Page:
Sexual misconduct allegations stir up Congress democrats
WASHINGTON — As allegations of sexual misconduct against powerful lawmakers roil Congress, House Democrats on Thursday delivered their strongest rebuke yet with calls for Michigan Rep. John Conyers’ resignation, while those in the Senate reserved judgment for their embattled colleague, Minnesota Sen. Al Franken.
House Minority Leader Nancy Pelosi characterized the multiple accusations against the 88-year-old Conyers, which included repeated propositions for sex, and retaliation against one former aide who rebuffed his advances, as “serious, disappointing and very credible.”
In no uncertain terms, the top Democrat in the House said, “Congressman Conyers should resign,” a call echoed by other Democratic leaders.
Conyers’ lawyer, Arnold Reed, swiftly rejected the request as the lawmaker professes his innocence. “Nancy Pelosi did not elect the congressman, and she sure as hell won’t be the one to tell the congressman to leave. That decision will be completely up to the congressman,” Reed said.
Reed raised the specter of a double standard as House Democrats pressed for Conyers, the longest-serving member of the House and a co-founder of the Congressional Black Caucus, to step aside while few have called for Franken to relinquish his seat.
“At the end of the day, I would suspect that Nancy Pelosi is going to have to explain what is the … difference between Al Franken and congressman Conyers,” Reed said.
Punishment has been swift for titans of entertainment, media and sports, accusations of sexually inappropriate behavior and harassment leading to immediate firings. Not so in Congress, where lawmakers have said ethics panels should have time to investigate and have been reluctant to reverse the will of the voters.
Yet the clamor was growing, with some House Democrats arguing that if Conyers goes, so should Franken. That demand was made hours after Franken faced a new allegation: An Army veteran accused him of groping her during a USO Christmas tour in the Middle East more than a decade ago.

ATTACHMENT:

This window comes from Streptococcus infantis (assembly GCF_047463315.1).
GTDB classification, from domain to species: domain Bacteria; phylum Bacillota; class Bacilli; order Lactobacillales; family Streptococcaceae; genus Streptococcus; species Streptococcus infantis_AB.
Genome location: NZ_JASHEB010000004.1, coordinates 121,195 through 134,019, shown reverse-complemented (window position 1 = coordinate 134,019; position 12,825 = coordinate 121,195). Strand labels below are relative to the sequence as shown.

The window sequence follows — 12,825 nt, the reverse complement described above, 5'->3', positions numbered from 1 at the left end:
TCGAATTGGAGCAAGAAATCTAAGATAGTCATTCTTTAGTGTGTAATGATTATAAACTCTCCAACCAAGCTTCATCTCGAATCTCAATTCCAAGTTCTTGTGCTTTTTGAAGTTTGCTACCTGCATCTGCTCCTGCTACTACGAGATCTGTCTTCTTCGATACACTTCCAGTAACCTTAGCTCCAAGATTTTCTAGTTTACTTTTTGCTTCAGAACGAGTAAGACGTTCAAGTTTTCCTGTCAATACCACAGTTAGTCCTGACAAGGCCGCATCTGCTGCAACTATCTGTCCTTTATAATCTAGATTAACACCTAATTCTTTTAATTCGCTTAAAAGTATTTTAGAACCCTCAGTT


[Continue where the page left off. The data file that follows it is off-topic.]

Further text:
Stephanie Kemplin, 41, of Maineville, Ohio, told CNN that Franken had cupped her right breast when she stood next to him for a photo in December 2003. Kemplin, who was deployed to Kuwait at the time, became the fifth women in two weeks to accuse Franken of sexual misconduct.
The Senate Ethics Committee announced on Thursday that it had opened a preliminary investigation into the allegations against Franken, who has apologized and said he welcomes the probe. A spokesman released a statement Thursday saying that Franken “takes thousands of photos and has met tens of thousands of people and he has never intentionally engaged in this kind of conduct.”
Pelosi’s comments came after she faced harsh criticism for calling Conyers an “icon” who has “done a great deal to protect women” during an appearance on “Meet the Press” on Sunday.
Rep. Kathleen Rice, D-N.Y., who was the first House member to publicly opine that Conyers should quit, said she left a Democratic Caucus meeting on Wednesday out of frustration that leadership wasn’t taking the issue of sexual harassment seriously enough. But by Thursday the highest-ranking members of the party had upped the ante from simply backing an ethics investigation and emphasizing the importance of due process for those accused to calling for Conyers’ resignation.
“Zero tolerance means consequences — for everyone no matter how great the legacy it’s not license to harass or discriminate,” Pelosi said.
Rice and Rep. Tim Ryan, D-Ohio, have called for Conyers and Franken to quit.
“These are credible allegations, and I believe these women,” Ryan wrote in a Tweet on Thursday. “Congress should set the example for all industries and be a safe place for women to work.”
In a different case of sex and a House member, Rep. Joe Barton, a 17-term Republican from Texas who announced earlier this month he was seeking re-election, decided on Thursday that he wouldn’t, just a week after a nude photo of him leaked on social media.
Although his House colleagues didn’t call for his resignation or suggest he not run again, Barton faced increasing political pressure in his home state to step aside. Earlier this week a Republican announced he’d run against Barton in next year’s primary.
“Obviously you know I’ve been in a little bit of a controversy,” Barton said Thursday. “I just felt it was time to pass the torch.”
But on Capitol Hill, where lawmakers on both sides of the aisle and in both chambers on Congress have universally condemned harassment and discrimination, responses to specific allegations still vary.
Despite the multitude of allegations, Franken’s colleagues in the Senate have consistently condemned the alleged behavior but stopped short of asking him to quit.
“I think the Senate Ethics Committee is the place where the fact-finding should be done, and then the remedy should be recommended,” said Sen. Richard Blumenthal, D-Conn., adding that the investigation should be conducted “in a matter of days or weeks, not months.”
“Remedies require a full investigation. Strong remedies are appropriate when there is a certain kind of violations of norms and laws, and any unwanted sexual contact violates the norms and rules that we have here, and the best way to impose remedies and discipline is through due process,” he said.
Sen. Tammy Duckworth, D-Ill., a war veteran, said she tends to believe victims, but added, “I think we should let the process move forward.”
The Senate Ethics Committee is not known for swift investigations. After 19 women accused Sen. Bob Packwood, R-Ore., of sexual harassment, it took three years for the committee to complete its investigation; he resigned in 1995 one day after the panel recommended expulsion.